Mr. Arishi sought further appellate review. He argued, among other things, that the university engaged in an unlawful procedure or decision-making process and erroneously interpreted or applied the law. The Washington Court of Appeals, Division Three, agreed and vacated the university’s findings.

The court held that where a student is facing expulsion, or is accused of sexual misconduct that would amount to a felony, the only proper decision-making process is the full adjudication procedure outlined in the Washington Administrative Code. While the WAC does allow agencies to handle some decision-making processes through a brief adjudicative procedure, it requires the agency to adopt a rule identifying which categories of matters can be handled by that type of process. To WSU’s credit, it had adopted a rule specifying student conduct proceedings as one of the categories that could be handled by brief adjudication. But there was a problem with WSU’s placing all student conduct hearings in the brief adjudication procedure category: the very statute that gave them the ability to designate matters for brief adjudication forbids the use of that truncated procedure when the issues and interests in a controversy warrant use of the full adjudication procedures.

In looking at past U.S. Supreme Court due process decisions, the court found that an issue may warrant full adjudication where the nature of disputed facts and the character of the relevant evidence make the trial-like elements of full adjudication valuable safeguards against the risk of an erroneous deprivation. Private interests may warrant full adjudication where the severity of a deprivation, its length, resulting stigma, or its impact on a person’s life or liberty justify the additional safeguards for the individual affected.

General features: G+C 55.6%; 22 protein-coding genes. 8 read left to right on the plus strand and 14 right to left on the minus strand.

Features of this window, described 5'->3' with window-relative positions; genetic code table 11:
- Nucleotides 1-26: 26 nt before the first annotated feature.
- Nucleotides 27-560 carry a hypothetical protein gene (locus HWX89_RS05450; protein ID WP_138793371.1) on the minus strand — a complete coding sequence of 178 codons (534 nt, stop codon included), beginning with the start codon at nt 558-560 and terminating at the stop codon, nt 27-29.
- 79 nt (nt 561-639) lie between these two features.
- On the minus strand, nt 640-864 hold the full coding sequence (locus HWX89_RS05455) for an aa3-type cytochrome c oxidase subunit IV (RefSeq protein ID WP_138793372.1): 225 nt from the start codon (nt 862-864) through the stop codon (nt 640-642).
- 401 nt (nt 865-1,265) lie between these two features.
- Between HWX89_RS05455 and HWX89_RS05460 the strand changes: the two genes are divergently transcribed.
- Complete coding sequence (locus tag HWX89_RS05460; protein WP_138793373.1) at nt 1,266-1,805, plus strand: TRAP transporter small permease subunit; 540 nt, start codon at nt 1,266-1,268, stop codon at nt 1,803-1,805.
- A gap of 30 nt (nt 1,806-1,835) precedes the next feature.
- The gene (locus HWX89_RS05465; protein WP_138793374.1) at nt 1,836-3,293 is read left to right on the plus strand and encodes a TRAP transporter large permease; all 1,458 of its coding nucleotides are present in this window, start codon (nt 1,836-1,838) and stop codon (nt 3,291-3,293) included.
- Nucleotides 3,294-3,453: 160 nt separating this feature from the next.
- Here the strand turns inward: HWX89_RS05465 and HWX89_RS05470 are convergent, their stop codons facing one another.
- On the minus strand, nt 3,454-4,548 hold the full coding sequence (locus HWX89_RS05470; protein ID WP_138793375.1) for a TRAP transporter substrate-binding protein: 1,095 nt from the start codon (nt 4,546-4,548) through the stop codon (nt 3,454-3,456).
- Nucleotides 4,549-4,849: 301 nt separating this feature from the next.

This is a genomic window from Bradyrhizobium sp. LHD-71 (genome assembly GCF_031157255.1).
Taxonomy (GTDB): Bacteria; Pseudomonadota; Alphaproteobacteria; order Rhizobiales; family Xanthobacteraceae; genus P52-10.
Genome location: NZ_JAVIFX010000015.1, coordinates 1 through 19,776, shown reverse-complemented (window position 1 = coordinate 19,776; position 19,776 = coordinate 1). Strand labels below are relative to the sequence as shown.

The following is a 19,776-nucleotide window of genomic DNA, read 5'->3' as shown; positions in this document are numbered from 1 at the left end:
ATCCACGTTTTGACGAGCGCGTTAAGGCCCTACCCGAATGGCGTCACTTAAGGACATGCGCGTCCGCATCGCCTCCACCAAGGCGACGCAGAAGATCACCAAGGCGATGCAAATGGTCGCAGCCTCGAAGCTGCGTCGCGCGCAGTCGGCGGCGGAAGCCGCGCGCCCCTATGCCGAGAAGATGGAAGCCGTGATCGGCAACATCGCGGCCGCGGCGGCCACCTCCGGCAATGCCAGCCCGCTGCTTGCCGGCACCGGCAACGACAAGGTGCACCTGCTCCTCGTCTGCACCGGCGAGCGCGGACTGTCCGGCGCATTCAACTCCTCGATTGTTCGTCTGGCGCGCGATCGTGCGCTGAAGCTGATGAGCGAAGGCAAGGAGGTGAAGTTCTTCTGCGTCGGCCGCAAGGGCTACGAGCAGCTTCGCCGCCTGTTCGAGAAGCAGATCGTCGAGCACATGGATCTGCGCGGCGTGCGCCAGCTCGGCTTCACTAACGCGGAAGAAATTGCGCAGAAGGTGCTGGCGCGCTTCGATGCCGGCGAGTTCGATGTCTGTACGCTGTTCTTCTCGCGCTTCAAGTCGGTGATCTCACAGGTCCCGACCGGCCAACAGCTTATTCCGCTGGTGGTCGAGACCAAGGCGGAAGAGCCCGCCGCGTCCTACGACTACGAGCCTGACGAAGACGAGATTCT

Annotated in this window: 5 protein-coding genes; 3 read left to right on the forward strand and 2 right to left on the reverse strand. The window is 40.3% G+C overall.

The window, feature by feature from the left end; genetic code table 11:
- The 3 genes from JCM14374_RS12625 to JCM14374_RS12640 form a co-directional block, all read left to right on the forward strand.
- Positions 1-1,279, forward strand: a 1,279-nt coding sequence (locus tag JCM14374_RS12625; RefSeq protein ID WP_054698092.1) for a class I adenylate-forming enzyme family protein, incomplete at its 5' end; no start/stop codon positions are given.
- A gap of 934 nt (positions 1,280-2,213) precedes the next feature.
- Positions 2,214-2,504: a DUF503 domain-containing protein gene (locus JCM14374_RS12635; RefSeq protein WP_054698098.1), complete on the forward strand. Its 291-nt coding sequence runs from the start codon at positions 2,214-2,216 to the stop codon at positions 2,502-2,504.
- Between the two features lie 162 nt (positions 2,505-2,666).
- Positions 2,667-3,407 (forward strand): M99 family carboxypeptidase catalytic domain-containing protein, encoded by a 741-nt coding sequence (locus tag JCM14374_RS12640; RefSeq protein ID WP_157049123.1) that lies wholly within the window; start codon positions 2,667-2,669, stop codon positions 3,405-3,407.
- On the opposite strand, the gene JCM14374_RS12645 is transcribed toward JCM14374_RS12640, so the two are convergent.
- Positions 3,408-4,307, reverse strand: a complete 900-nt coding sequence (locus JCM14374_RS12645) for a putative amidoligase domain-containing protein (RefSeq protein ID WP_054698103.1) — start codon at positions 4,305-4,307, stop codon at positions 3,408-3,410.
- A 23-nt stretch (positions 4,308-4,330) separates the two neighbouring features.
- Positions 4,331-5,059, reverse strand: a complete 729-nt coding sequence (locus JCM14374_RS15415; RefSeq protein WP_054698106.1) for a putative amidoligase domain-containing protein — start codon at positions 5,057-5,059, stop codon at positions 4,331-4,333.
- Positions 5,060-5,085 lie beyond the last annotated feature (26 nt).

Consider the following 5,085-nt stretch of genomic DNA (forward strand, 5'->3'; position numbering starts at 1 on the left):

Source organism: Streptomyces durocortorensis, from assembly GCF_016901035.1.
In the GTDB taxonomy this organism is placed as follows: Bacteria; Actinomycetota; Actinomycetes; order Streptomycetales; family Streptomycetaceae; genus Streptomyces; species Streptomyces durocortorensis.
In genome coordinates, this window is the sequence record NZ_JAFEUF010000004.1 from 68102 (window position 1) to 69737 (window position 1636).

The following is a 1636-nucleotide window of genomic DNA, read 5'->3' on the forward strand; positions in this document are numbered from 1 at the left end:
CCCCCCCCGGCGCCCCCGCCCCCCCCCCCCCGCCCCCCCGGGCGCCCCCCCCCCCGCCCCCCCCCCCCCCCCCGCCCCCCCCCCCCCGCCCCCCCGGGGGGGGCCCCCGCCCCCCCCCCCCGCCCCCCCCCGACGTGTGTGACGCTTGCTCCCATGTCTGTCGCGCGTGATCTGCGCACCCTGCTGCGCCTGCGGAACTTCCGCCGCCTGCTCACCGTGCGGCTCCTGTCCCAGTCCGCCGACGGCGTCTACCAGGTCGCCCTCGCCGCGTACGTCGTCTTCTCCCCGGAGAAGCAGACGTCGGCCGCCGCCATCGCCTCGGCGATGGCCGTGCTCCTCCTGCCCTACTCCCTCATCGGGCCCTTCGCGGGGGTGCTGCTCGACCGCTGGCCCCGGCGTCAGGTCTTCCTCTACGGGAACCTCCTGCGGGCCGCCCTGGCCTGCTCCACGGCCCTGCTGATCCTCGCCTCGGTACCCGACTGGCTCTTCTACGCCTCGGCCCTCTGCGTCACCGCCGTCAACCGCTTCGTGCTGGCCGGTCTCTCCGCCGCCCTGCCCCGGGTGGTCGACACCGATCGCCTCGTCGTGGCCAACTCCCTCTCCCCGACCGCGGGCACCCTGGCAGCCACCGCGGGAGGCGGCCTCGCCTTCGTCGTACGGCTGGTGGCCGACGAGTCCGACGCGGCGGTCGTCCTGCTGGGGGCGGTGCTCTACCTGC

Brief adjudication was an inadequate process given the issues and interests in this case. Only Mr. Arishi and the complainant had first-hand knowledge of the dealings between them. Thus, veracity and credibility were critical. The safeguards of the subpoena power, oral testimony, and cross-examination were thus necessary and all were unavailable in the brief adjudication process.

The interests at stake involved the risk of severe hardship. Mr. Arishi risked the loss of financial and personal investment in three years of doctoral education. (He was only a semester away from graduation, and a sexual-assault explusion by WSU would likely prevent his transferring to complete the program elsewhere.) He also risked damage to personal reputation and the loss of his student visa. With all that on the line, the brief adjudication procedure would not be adequate. Without the protections of confrontation, cross-examination, the ability to subpoena witnesses, and effective legal representation, confidence in the hearing’s result was undermined.

I was glad to see the court acknowledge the serious interests that are at stake when a university seeks to punish a student accused of sexual misconduct. I was also encouraged that the court acknowledged the importance to the accused of a full adversarial hearing with representation by a lawyer. However, since the decision applies only to State agencies and universities, its implications for private colleges and universities remain to be seen.

At the moment, only the University of Washington and eleven other schools in the state provide full adjudication proceedings. The vast majority of state schools in Washington provide something less and now must amend their procedures to better ensure fair results.